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2011 Fontodi Flaccianello della Pieve

Not Currently In Auction

Latest Sale Price

February 11, 2024 - $145



95Wine Spectator

Violet, black currant, raspberry and spice aromas and flavors gain intensity as this red builds to a lengthy conclusion.

95James Suckling

The blackberry, currant, nutmeg & chocolate aromas follow through to a full body, with velvety tannins & lots of savory fruit. Some balsamic & citrus fruit underneath it all. Needs a little time to soften. Pure organically grown Sangiovese.

94The Wine Advocate

...noticeable level of sweetness on the finish, all surrounded by jammy flavors of cherry confit and blackberry marmalade....

94Vinous / IWC

17.5Jancis Robinson

Rich and sweet on the front palate with all the kick of ripe Sangiovese behind... Long... Concentrated.



Located in the heart of the Chianti Classico region, Tenuta Fontodi is owned and operated by the Manetti family. The 320-acre estate includes about 175 acres of certified organic vineyards. The estate produces 300,000 bottles of wine a year, and the signature win is the Flaccianello della Pieve, a 100% Sangiovese. The Flaccianello was first produced by Giovanni Manetti in 1981 as a single-vineyard bottling. But starting in 2001 Manetti has used the estate’s best fruit, regardless of which vineyard it came from, for the wine. Robert M. Parker Jr. has frequently rated the Flaccianello della Pieve with high scores, though he has also written that collectors “should not ignore the estate’s other wines, which are equally outstanding.”


Italy, Tuscany, Colli della Toscana Centrale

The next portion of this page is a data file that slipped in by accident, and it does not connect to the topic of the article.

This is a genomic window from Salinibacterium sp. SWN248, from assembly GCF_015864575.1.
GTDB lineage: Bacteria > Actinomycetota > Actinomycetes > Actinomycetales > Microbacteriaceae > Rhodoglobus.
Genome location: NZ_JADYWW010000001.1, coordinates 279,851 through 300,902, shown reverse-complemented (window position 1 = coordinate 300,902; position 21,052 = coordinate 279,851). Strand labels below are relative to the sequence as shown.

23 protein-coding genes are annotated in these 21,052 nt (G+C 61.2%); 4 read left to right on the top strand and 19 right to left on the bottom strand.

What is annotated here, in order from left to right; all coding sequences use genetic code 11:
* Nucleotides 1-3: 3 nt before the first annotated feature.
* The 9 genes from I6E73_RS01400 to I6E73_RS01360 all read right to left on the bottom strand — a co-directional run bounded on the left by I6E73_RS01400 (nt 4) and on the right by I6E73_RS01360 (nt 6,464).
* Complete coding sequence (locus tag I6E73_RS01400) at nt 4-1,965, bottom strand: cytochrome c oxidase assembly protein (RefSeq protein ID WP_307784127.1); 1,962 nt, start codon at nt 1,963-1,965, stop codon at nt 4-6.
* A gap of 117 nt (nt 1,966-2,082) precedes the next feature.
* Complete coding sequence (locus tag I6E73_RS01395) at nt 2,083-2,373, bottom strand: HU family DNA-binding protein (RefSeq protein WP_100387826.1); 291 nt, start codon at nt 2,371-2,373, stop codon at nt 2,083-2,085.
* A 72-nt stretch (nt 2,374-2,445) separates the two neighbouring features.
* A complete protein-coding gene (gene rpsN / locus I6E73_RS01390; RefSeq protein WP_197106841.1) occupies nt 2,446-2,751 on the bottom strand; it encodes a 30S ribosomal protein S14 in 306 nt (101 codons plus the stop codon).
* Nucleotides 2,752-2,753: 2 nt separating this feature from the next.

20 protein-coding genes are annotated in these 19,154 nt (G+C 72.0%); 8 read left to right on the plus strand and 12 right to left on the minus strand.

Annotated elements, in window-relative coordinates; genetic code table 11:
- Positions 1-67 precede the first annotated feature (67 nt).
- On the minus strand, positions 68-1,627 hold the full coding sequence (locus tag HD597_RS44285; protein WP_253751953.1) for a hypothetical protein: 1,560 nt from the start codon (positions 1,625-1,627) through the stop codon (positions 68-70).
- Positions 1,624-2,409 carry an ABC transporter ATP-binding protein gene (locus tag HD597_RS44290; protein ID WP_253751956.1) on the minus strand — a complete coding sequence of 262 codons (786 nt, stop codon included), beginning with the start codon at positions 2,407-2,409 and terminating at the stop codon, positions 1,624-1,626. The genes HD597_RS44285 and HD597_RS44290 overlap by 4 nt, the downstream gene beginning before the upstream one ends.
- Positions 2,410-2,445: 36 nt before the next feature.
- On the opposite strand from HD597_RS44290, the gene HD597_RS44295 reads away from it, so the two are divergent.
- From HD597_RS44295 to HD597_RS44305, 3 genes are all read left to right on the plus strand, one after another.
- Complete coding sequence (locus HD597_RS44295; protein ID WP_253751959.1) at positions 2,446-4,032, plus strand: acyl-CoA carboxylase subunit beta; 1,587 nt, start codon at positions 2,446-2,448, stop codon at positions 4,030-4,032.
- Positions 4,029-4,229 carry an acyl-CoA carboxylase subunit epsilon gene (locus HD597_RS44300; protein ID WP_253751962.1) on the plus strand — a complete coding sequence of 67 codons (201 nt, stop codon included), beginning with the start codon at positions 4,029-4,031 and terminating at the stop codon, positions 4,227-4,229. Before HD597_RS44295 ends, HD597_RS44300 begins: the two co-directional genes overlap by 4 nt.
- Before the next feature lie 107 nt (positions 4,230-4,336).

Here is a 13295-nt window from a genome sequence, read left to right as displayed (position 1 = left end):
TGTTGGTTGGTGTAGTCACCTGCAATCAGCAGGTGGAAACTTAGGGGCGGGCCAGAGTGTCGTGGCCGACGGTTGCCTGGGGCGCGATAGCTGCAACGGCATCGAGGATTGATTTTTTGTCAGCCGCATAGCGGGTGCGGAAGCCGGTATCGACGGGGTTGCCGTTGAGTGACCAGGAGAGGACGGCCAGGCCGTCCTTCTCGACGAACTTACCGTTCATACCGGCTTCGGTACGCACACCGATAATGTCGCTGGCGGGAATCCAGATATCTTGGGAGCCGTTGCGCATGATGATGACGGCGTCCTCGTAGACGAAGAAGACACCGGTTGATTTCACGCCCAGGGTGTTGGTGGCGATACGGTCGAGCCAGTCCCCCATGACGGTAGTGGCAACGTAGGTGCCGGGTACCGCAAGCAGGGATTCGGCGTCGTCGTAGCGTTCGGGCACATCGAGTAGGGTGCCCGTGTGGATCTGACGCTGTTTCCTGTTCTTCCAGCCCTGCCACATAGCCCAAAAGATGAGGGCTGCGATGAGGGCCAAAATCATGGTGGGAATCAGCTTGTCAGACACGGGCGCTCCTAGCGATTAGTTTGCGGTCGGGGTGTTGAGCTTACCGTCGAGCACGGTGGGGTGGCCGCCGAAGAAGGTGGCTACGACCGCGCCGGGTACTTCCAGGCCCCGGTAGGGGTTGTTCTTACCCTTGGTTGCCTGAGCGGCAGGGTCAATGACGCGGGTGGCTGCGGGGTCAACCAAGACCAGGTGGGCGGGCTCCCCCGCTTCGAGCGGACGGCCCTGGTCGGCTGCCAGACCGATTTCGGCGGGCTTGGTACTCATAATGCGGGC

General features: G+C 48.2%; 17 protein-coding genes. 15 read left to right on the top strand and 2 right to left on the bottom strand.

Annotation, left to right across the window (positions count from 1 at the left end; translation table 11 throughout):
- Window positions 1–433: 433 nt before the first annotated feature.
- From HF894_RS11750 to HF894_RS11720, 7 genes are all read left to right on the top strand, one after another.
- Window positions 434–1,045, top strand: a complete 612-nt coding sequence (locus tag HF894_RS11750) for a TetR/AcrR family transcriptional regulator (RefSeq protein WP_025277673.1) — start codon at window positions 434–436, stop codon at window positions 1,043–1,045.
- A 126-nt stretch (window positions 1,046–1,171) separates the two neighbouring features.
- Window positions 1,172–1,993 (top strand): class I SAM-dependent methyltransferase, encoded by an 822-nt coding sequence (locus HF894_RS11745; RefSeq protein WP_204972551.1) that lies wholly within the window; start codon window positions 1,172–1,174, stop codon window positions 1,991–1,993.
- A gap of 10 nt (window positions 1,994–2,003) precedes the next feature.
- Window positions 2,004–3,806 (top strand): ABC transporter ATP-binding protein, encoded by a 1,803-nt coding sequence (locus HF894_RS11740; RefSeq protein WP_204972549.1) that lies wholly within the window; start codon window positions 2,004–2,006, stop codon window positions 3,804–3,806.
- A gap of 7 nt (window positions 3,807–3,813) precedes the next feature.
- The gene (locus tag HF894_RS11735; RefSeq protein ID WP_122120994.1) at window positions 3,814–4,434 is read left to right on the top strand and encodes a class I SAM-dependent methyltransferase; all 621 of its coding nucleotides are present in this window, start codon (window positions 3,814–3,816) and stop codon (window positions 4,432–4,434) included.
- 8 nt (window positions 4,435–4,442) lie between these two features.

Tuscany, or Toscana in Italian, is Italy’s best-known wine region and its most diverse. Historically Sangiovese was the primary grape grown in Tuscany and Chianti was considered the purest expression of Sangiovese. Sangiovese and its many clones are still important, and they are the grapes used for the Tuscan appellations of Brunello di Montalcino, Vino Nobile di Montepulciano, Morellino di Scansano, Chianti, Chianti Classico and Carmignano. But in the last 50 years innovative producers, many of them in southwestern Tuscany in the area called Maremma, have also planted Cabernet Sauvignon, Merlot, and Cabernet Franc. The tradition defying producers have blended those varietals with Sangiovese to produce dazzling wines that do not conform to Italy’s appellation regulations. Such wines are called Super Tuscans and cannot be labeled with either of Italy’s highest level quality designations, which are in order of status Denominazione di Origine Controllata e Garantia, (DOCG), and Denominazione di Origine Controllata, (DOC). (This has not at all hindered the demand for Super Tuscans, some of which are consistently among the world’s most admired and well-reviewed wines.) Tuscany has six DOCG appellations and thirty-four DOCs. Though famous for its red wines, Tuscany also produces whites made primarily from Trebbiano and Vernaccia. There are also many Tuscan Indicazione Geographica Tipica (IGT) wines that are often an innovative blend of traditional and non-traditional grapes. This relatively new appellation status was started in 1992 as an attempt to give an official classification to Italy’s many newer blends that do fit the strict requirements of DOC and DOCG classifications. IGT wines may use the name of the region and varietal on their label or in their name.